By Matt Zapotosky
Washington Post Staff Writer
Sunday, July 22, 2007
The 74-year-old retired mathematician who is fighting Kensington officials over his right to sell buttons urging President Bush's impeachment was arrested yesterday at a farmers market and charged with trespassing.
Alan McConnell, who had been selling his "Impeach Him" buttons at the Howard Avenue market for about a half-hour without a permit, lay down on the pavement after Montgomery County police asked him to come with them. After McConnell failed to respond to a request that he "please stand up," four officers each grabbed one of his limbs and carried him to the front seat of a squad car.
Kensington Mayor Peter Fosselman said previously that he would order McConnell's arrest if he showed up yesterday at the market. Fosselman could not be reached for comment yesterday. Montgomery County police Lt. Frank Stone said he didn't know who tipped off police that McConnell was at the market. Stone said McConnell could face a maximum 90 days in jail and a $500 fine if convicted.
A crowd of about 40 McConnell supporters chanted "free speech" and booed the arrest. But others said their objections to McConnell's activities had nothing to do with granting him his political voice -- they simply think that he bothers customers by aggressively selling non-farmers-market products.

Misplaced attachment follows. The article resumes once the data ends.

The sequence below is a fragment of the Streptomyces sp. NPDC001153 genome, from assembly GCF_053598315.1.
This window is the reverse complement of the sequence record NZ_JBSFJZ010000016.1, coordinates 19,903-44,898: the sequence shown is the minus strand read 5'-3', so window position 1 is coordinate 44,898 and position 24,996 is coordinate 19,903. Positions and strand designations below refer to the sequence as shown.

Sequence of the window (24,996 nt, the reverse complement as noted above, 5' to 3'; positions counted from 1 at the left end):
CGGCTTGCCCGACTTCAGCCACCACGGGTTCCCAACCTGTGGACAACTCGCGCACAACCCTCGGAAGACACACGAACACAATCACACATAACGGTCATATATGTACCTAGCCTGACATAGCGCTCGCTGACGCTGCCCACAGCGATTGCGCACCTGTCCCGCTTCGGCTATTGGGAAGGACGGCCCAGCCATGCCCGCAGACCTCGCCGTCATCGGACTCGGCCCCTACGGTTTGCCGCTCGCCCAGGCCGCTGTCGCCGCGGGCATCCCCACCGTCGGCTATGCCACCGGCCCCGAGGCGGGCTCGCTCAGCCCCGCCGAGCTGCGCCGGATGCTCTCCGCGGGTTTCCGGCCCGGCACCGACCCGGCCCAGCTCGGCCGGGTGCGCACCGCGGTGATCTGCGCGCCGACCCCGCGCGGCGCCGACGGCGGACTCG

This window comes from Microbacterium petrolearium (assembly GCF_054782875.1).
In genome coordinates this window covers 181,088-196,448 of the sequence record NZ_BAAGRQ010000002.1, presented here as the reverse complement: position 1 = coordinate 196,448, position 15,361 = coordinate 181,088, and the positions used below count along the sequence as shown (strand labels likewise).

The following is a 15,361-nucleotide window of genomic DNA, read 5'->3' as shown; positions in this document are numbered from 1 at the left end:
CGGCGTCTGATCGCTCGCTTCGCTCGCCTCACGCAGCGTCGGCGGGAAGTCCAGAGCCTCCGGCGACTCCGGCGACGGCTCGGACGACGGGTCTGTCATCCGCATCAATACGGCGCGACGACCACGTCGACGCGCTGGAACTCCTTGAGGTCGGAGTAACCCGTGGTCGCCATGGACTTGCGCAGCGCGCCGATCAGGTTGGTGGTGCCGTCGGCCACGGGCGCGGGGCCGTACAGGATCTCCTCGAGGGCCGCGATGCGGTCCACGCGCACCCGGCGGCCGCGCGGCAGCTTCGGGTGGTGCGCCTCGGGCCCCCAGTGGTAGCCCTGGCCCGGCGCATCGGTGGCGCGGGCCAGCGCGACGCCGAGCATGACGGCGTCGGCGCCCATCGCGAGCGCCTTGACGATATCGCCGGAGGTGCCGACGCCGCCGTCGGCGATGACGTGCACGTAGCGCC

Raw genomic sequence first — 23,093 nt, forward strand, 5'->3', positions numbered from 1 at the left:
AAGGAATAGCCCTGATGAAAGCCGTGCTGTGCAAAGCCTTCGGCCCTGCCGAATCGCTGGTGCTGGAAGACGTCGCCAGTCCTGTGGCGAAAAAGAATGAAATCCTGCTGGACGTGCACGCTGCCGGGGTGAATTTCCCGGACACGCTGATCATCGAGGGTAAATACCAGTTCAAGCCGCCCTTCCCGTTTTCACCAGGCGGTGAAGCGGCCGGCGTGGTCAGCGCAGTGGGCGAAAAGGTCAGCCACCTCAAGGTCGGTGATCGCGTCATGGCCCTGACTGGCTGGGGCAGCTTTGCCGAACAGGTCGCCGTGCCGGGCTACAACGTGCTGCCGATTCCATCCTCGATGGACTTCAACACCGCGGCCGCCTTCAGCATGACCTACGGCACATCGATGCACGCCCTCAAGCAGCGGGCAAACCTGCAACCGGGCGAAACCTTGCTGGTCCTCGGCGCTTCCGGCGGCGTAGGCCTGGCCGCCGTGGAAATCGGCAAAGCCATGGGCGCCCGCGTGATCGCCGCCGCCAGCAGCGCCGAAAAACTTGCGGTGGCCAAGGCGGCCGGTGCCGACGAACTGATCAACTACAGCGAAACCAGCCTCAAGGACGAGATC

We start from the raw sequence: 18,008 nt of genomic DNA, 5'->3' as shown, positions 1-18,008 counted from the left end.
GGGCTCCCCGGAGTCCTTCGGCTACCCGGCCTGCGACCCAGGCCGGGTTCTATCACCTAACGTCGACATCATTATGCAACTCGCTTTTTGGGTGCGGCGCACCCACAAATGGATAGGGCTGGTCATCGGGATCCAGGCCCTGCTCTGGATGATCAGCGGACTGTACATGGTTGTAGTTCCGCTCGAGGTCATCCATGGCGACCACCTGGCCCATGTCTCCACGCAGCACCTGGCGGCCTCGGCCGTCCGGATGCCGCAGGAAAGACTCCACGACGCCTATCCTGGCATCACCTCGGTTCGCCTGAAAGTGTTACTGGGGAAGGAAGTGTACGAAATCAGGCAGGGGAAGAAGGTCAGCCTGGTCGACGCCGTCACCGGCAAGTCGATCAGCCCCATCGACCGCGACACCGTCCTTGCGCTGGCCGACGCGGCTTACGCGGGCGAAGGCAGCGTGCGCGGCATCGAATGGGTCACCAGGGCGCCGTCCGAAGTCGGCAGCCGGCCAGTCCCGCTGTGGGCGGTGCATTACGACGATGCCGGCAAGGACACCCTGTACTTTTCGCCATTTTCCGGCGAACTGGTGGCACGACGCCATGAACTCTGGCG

"They keep trying to make it about their political position, and it's not about that," said Kim Kaplan, who began selling plants at the market in June. "It's about the fact that he wants to sell his buttons and get in people's faces when he's doing it."
Three weeks ago, McConnell was issued a trespassing warning after being asked to leave the market. McConnell has said that he sold the buttons at the market for months without a license. Last week, Fosselman canceled the market because he was concerned that McConnell's "potentially aggressive" supporters might endanger the safety of customers. On Thursday, two Montgomery County police officers issued McConnell an updated trespassing warning, while a Kensington official gave him a citation for selling at the market without a permit. That ticket carries a possible $500 fine.
McConnell got another of those citations yesterday before his arrest, but he continued to sell his buttons for $1 apiece even as Kensington code enforcement officer Louise Hamilton filled out the ticket. Hamilton said the mayor requested that she come to the market to see whether McConnell was selling his buttons without a license.
Most of those who were at the market yesterday were there to support McConnell, and some vendors said the hype surrounding him has helped drum up business.
"The excitement has certainly brought a lot more people here, but not all of them are buying," said Keith Voight, who sells olive oil at the market. "Hopefully, the protesters today will come tomorrow to buy."